Tuesday, January 04, 2022

"But Why Does It Have To Be The Damned Transformers!"

A person lives not only his own life as an individual but also the life of his epoch. ~Thomas Mann

Very early in my teaching career, a parent requested to meet with me to discuss her daughter. Her main point of concern was that they did not have television at home, her daughter had never seen television, and she wanted to keep it that way. No problem, I told her, we won't be watching TV at school, but then she took it up a notch, "I'm also hoping that you can keep the other kids from talking about TV." 

I couldn't promise her that, but the conversation did sensitize me to classroom conversations around television, which, for any younger readers here, is what we had in those days instead of the internet. It was, back then, still somewhat possible to "protect" one's child from TV, at least during the early years. Indeed, most of the families in our school had adhered to the American Academy of Pediatrics recommendation of no TV viewing before the age of 2, but these were 3-4 year olds, many of whom had older siblings, so television was by now a part of their lives. 

One boy would wear a red cape to school every day and his play was full of references to cartoon television characters. He was particularly enthralled by The Transformers. Of course, this girl was attracted to his games and before long, she too was speaking authoritatively about The Transformers, a development that appalled her mother. 

What fascinated me the most, however, was that the boy, according to his father, had never once watched The Transformers program. He had, however, once seen a toy Transformer on the shelves of a local drug store and that had been enough. "Now he sees Transformers everywhere," the father complained, Everything is Transformers." By the end of the school year, despite having never seen the program, most of the kids in the class were playing Transformers, capes and all. And this girl who I was to protect from the influences of TV, as an early adopter, was the most enthusiastic Transformer "expert" of all.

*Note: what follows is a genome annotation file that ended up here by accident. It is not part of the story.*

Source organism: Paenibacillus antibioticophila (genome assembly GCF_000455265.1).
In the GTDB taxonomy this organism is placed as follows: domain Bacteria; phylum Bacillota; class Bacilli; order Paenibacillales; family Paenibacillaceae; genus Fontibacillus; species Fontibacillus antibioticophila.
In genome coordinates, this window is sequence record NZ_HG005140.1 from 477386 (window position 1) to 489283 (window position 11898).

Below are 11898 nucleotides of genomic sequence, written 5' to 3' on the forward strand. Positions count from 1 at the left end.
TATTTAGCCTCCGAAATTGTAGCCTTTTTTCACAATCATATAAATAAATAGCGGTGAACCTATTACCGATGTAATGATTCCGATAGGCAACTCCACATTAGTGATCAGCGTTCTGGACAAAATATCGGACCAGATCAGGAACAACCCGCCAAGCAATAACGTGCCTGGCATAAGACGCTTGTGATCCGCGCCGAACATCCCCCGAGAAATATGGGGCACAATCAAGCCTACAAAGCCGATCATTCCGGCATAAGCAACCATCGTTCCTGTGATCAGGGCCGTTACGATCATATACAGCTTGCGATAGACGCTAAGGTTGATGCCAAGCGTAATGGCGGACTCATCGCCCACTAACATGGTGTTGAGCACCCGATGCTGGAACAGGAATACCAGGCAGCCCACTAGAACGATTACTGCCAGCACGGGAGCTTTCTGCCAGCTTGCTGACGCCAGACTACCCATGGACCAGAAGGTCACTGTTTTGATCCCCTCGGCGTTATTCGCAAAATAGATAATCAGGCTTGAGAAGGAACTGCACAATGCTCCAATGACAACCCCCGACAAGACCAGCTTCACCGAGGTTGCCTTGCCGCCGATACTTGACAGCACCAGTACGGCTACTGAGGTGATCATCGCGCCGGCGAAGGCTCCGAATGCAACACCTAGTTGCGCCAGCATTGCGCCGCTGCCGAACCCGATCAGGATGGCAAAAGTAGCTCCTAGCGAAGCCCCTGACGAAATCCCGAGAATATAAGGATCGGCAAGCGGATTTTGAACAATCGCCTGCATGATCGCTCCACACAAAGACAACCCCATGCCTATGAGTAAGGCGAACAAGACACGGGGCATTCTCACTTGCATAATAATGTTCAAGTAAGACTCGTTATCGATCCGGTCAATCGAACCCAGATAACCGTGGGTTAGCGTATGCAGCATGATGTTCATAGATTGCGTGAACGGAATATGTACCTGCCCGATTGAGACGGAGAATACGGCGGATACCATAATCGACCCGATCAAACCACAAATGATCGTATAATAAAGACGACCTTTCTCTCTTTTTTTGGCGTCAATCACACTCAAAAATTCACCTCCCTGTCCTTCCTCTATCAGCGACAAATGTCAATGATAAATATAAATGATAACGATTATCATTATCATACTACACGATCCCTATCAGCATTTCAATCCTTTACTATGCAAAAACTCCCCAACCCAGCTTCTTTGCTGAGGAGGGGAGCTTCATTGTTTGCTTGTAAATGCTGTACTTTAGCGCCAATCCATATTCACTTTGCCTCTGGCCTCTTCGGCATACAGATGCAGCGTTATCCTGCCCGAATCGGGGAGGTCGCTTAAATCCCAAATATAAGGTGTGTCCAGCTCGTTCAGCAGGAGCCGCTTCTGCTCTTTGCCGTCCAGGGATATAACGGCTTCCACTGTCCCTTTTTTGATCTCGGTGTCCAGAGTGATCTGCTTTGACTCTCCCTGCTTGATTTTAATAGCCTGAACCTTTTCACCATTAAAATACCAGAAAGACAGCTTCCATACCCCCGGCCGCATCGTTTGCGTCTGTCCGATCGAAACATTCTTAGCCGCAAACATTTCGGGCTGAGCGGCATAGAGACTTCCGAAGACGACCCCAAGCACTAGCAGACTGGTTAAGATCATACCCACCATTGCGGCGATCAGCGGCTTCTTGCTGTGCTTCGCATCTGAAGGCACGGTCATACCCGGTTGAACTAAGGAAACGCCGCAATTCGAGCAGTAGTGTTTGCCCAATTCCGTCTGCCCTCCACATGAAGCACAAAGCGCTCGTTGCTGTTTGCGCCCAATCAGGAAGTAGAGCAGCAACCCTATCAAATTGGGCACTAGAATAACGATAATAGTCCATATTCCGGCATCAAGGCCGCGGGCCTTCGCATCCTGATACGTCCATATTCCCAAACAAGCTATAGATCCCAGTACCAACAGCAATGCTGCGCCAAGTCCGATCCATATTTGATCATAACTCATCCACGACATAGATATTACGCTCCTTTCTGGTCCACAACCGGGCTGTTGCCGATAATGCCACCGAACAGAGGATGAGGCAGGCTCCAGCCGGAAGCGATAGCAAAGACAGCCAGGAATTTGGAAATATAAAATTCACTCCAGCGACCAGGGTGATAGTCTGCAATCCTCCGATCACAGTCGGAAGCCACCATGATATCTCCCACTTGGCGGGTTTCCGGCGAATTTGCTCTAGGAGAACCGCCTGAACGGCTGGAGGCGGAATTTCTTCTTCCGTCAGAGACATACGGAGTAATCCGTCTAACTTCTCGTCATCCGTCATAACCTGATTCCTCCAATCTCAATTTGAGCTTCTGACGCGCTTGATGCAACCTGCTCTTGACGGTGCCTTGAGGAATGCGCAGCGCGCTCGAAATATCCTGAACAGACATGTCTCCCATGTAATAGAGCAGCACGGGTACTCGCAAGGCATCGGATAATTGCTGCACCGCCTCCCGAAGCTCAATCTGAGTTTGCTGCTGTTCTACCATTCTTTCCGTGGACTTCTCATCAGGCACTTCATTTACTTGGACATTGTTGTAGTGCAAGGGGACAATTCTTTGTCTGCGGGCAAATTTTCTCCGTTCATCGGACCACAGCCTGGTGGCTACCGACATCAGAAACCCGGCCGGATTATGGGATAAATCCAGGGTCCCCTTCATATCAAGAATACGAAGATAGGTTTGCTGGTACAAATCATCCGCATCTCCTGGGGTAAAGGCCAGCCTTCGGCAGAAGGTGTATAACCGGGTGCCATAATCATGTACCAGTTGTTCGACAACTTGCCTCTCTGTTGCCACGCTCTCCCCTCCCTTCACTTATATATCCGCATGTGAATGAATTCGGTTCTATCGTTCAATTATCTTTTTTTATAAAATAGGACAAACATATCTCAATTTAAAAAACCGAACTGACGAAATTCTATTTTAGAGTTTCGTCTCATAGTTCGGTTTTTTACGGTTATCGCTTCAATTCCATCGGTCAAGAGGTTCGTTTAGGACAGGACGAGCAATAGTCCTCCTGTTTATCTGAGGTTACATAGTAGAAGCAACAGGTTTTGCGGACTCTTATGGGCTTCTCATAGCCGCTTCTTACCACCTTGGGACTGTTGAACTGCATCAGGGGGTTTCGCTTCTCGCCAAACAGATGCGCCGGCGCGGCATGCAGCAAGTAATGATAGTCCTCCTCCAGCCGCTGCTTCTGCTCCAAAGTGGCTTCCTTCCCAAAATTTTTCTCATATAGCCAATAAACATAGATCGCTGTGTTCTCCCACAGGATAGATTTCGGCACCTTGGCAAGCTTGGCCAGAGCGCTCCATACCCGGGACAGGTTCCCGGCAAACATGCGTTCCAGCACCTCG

Like it or not, "protected" or not, our children are born with an amazing capacity to absorb the cultural values they experience around them. It's an adaptive trait, one that has served, so far, to help assure our species' survival. It was hard not to see our classroom Transformers fad as a beautiful thing. It drew the children together, it gave them a kind of specialized language, a way of being together, a common identity, a common purpose. But as this mother asked me one day in exasperation as I was trying to get her to see what I saw, "But why does it have to be the damned Transformers!"

I got it, of course. The Transformers were everything that's wrong with children's entertainment: violent and flashy, male-dominant, and inextricably attached to a whole host of merchandise, like the toy the boy had coveted. 

But that wasn't the game they were playing. There was a great deal of tough-guy posing, of course, and boasting about powers, but our classroom transformers also had families, homes, and spent most of their time in domestic pursuits, like cooking, going to bed, and caring for babies. In other words, when we looked beyond the superficial layer of transformers, we could see deeper, more profound cultural and family values at work. There was love and listening and caring and cooperation. There was joy and helping and laughter and compassion. 

They were doing the work of every generation, which is to take in society's values, then, through their play, transform and re-transmit them, making something new from what prior generations have left for them. These children weren't simply living the life of their epoch, but rather, as humans have always done, they were creating it.


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"Ready for a book that makes you want to underline and highlight? One that makes you draw arrows and write 'THIS!!!!!' in the margin? Then you are in for a treat." ~Lisa Murphy, M.Ed., author and Early Childhood Specialist, Ooey Gooey, Inc.

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